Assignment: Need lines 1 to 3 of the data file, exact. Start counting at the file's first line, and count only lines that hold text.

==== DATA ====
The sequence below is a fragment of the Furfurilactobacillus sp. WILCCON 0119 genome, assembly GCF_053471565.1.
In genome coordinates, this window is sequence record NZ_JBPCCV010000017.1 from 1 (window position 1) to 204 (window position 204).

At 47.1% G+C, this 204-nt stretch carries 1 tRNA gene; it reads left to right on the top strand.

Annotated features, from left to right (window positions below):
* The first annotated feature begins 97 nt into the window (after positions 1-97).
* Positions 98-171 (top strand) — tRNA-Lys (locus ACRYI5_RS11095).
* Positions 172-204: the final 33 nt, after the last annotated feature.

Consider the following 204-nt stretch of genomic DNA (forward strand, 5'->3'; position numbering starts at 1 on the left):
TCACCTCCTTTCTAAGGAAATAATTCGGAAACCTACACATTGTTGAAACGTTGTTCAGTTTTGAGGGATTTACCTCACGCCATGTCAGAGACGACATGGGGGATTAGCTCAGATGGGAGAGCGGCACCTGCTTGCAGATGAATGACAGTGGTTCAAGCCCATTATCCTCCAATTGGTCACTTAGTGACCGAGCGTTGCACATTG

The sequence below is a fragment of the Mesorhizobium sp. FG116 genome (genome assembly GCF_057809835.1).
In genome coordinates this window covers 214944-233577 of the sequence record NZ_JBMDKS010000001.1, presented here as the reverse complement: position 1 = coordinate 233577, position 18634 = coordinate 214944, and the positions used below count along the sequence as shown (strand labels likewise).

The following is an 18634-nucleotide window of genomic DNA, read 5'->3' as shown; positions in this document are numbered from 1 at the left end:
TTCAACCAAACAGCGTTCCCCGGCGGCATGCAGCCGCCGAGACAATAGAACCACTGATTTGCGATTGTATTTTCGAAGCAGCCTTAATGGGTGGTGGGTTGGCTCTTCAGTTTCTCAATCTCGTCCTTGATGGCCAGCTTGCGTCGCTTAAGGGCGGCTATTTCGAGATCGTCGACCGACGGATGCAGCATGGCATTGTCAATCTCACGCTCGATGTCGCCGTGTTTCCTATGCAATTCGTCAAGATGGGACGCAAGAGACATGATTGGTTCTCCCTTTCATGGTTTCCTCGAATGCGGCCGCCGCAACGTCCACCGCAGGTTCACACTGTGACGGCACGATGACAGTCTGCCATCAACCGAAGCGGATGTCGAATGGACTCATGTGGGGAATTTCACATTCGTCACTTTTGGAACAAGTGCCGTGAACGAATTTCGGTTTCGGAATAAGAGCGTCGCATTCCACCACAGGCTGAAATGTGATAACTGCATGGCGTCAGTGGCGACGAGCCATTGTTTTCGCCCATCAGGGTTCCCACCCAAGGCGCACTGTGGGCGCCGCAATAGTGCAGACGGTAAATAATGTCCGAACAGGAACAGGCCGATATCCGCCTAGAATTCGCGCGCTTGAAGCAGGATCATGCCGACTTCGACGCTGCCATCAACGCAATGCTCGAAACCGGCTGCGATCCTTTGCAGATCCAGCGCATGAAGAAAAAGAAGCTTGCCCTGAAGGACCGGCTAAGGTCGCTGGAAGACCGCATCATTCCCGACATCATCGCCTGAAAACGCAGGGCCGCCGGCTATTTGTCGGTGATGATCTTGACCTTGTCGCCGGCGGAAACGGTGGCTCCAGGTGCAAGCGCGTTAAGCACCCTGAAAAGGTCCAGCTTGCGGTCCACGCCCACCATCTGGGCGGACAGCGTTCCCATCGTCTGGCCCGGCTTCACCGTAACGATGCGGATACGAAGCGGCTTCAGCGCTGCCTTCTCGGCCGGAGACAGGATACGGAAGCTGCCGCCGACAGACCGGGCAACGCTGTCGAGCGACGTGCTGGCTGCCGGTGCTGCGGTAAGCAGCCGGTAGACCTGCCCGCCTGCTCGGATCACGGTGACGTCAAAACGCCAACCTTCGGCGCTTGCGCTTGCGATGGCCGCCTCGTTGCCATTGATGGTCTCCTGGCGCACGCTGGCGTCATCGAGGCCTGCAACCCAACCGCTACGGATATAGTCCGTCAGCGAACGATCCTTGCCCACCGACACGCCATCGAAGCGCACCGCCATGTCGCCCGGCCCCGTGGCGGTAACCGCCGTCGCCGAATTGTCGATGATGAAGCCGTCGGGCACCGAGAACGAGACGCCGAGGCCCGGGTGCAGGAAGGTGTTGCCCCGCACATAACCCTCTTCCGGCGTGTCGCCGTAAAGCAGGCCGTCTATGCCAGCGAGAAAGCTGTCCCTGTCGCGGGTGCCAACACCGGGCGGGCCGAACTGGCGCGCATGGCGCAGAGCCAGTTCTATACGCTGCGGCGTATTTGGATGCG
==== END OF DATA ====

The sequence below is a fragment of the Furfurilactobacillus sp. WILCCON 0119 genome, assembly GCF_053471565.1.
In genome coordinates, this window is sequence record NZ_JBPCCV010000017.1 from 1 (window position 1) to 204 (window position 204).

At 47.1% G+C, this 204-nt stretch carries 1 tRNA gene; it reads left to right on the top strand.